This Is What Happens When You Do What You Love

Let me tell you about my friend Ken.

Ken was an IT professional, and had a Microsoft certification.  He worked in the industry for years.

But he also knew that it wasn’t his passion — he liked computers and he liked helping people, but it wasn’t the technology that really motivated and energized him.  He had no ambitions to be like a head of IT department, overseeing big networks.  He wanted to stay on more of an end-user support or helpdesk level, where he could work with people and help them directly.  So his career really wasn’t going anywhere, as what he preferred was low-end jobs, relatively speaking.

When he moved to Saint Paul over a year ago, he assumed that he would get another IT job.  So he did the regular job hunt thing — post resume on Monster, talk to recruiting agencies, take on some temp projects, and so on.  But nothing was working.

Discouraged, he started questioning his career direction.  He and I sat down to talk one time, and he admitted that he was a poor fit, personality-wise, to a lot of IT guys he’s seen — who appeared more macho and often arrogant, driven more by the thirst for technology than by working with technically-challenged.   He told me about one IT director who spent his personal time following latest tech news and trends, and Ken admitted he wasn’t like that.

Now, Ken also knew that he was into working with wood.  A few years ago he took a break from IT career and was a freelance handyman for a year or two.  While he didn’t enjoy the whole self-employment deal — he didn’t like promoting, bidding, or following up on customers to pay — but he liked the act of working with wood.  His wife and friends who knew this encouraged him to explore more of that direction in his career path.

In fact, one day my wife found him a help-wanted listing by a small local toy manufacturer, one who specializes in making high-quality wooden toys.  It needed some temp help to deal with pre-Christmas boost in business.  Ken was intrigued, and he applied to the job.  When the owners of the business got in touch with Ken, he found that he liked them very much.  Unfortunately, they were non-committal about bringing him in, being cautious about the volume of business now that economy was on the rocks.

And here is where it gets interesting: Ken went to visit the business, and realizing that he was indeed very attracted in making these wooden toys and working with these people, he volunteered to help.  For no pay.  I just want to gain some experience, he said — you don’t have to pay me, just let me work.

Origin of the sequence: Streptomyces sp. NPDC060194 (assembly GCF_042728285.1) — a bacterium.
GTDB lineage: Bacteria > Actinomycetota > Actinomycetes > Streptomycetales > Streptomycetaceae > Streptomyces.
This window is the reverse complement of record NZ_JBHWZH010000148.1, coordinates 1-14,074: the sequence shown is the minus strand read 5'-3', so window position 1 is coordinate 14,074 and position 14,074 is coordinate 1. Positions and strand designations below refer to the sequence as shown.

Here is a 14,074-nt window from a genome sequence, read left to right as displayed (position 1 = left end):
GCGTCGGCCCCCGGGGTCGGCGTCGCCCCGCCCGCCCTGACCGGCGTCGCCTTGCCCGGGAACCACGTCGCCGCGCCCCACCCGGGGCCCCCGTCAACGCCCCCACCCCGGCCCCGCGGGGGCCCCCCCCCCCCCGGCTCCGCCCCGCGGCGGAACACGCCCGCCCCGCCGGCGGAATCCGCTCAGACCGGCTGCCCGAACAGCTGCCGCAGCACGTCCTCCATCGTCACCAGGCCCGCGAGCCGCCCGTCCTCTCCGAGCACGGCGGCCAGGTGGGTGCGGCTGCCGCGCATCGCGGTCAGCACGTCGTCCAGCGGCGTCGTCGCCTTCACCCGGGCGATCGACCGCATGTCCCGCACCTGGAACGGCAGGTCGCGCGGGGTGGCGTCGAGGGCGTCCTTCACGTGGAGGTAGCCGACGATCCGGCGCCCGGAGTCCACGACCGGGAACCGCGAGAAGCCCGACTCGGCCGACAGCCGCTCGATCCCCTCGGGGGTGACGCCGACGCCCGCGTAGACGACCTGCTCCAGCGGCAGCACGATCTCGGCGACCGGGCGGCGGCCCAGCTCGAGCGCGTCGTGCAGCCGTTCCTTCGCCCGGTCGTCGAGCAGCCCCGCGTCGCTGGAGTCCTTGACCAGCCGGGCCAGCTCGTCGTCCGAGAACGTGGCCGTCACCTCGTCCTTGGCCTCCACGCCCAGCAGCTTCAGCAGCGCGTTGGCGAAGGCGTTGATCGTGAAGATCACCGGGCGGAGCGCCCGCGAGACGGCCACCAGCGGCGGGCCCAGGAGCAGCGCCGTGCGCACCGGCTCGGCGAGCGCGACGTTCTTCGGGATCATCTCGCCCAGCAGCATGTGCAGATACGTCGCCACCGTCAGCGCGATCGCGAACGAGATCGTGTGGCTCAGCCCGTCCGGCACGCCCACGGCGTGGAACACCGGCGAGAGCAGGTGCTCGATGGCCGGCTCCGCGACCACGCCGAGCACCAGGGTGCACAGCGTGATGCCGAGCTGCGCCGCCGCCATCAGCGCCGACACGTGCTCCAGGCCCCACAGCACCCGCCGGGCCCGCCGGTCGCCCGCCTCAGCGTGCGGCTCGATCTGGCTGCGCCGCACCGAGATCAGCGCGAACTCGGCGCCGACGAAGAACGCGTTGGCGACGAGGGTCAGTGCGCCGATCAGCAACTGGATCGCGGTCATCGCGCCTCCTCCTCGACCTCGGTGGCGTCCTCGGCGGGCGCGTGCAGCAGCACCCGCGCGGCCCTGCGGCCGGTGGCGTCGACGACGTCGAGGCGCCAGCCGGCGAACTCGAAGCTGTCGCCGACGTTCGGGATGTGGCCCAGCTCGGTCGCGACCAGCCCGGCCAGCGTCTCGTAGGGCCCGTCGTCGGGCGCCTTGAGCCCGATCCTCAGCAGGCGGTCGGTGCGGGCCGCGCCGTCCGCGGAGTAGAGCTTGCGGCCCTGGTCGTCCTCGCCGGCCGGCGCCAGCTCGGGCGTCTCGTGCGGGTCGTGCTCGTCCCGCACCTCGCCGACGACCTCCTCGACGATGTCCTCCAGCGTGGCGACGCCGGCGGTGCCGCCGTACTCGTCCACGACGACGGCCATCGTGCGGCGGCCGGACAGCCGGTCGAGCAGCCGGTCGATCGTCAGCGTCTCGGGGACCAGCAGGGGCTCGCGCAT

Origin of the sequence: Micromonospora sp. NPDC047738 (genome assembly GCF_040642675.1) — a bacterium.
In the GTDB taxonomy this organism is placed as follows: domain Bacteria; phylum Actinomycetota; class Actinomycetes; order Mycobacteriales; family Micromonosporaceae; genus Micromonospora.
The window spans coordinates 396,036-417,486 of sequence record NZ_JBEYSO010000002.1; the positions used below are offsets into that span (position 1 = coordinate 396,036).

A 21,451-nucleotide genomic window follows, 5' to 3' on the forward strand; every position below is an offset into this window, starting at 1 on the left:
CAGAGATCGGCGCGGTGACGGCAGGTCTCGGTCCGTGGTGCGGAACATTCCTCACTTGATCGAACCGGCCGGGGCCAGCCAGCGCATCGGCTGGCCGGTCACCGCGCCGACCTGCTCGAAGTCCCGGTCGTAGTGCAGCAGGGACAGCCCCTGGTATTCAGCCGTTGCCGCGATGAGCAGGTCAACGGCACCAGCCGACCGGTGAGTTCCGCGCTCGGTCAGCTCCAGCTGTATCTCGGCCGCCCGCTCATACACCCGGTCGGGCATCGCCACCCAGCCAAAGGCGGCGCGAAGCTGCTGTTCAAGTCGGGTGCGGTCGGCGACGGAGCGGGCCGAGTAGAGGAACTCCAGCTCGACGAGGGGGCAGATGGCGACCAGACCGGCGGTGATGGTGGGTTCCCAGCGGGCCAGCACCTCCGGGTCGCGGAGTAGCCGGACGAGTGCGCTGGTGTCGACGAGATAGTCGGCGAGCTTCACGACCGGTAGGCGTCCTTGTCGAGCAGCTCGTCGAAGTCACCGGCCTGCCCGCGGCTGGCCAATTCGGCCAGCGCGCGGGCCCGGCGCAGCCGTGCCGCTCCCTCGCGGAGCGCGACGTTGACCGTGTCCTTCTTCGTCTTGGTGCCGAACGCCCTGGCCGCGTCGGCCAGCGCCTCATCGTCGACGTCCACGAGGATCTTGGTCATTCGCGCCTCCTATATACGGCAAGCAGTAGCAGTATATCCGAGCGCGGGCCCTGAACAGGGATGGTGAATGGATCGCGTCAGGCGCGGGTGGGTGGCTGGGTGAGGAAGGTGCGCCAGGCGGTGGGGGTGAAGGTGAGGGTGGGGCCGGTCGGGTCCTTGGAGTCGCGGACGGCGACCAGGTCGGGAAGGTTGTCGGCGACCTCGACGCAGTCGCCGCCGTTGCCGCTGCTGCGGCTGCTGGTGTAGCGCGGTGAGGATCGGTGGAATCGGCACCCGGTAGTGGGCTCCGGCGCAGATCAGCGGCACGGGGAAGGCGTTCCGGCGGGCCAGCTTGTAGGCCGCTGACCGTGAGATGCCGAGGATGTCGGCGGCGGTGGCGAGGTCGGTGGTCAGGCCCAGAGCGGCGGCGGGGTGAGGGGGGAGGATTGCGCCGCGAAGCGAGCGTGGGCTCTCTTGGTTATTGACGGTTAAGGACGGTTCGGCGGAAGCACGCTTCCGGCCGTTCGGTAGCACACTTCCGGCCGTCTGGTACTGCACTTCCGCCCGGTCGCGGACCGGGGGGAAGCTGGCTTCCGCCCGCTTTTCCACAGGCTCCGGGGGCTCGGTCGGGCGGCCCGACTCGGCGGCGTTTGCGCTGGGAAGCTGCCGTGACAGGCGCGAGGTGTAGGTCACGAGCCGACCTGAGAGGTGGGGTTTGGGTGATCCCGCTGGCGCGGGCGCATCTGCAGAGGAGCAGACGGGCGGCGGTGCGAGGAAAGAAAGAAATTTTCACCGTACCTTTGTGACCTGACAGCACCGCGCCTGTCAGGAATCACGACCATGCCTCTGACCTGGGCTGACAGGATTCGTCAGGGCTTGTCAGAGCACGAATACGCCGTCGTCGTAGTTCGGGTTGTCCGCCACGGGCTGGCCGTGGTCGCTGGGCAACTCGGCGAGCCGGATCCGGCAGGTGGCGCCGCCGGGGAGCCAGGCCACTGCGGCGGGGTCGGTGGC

Moved by his interest, the owners accepted, though they were conscientious enough to offer him some pay for his work.

A few months later, the owners liked Ken so much that upon confirming that they had enough business to keep him, they offered him a full-time, permanent-with-benefits job.

Ken was so ecstatic and proud, that he took my family out to dinner to thank us, as my wife was the one who saw the original job listing.

Financially, I know this was a major downgrade.  There’s a big gap in pay scale between IT professionals and wooden toy manufacturers.  But Ken is so happy to work now — he just can’t wait to go to work each day.

So here’s the moral of the story: if you know what you love, start doing it.  Even for a few minutes a day, or for no pay at first — just do it.  If it is love that’s driving you, then love will find a way to make it work.


  1. To love your work, now that is passion. 🙂 The universe is always expanding and through passion you help it expand.

    You also help yourself expand in the process too. You teach others to reach points of empowerment through living your passion (whatever your passion might be), since you are connecting to your emotional output. Passion teaches both sides: the giver (of passion) and the receiver to expand, grow, evolve, etc. Passion is built on purpose and purpose always leads to progress through a series of events.

    Here is a list of the steps in how passion teaches both sides (hence, giving/ receiving value in abundance):

    1. The giver of passion is lead to a profound understanding about what they are passionate about.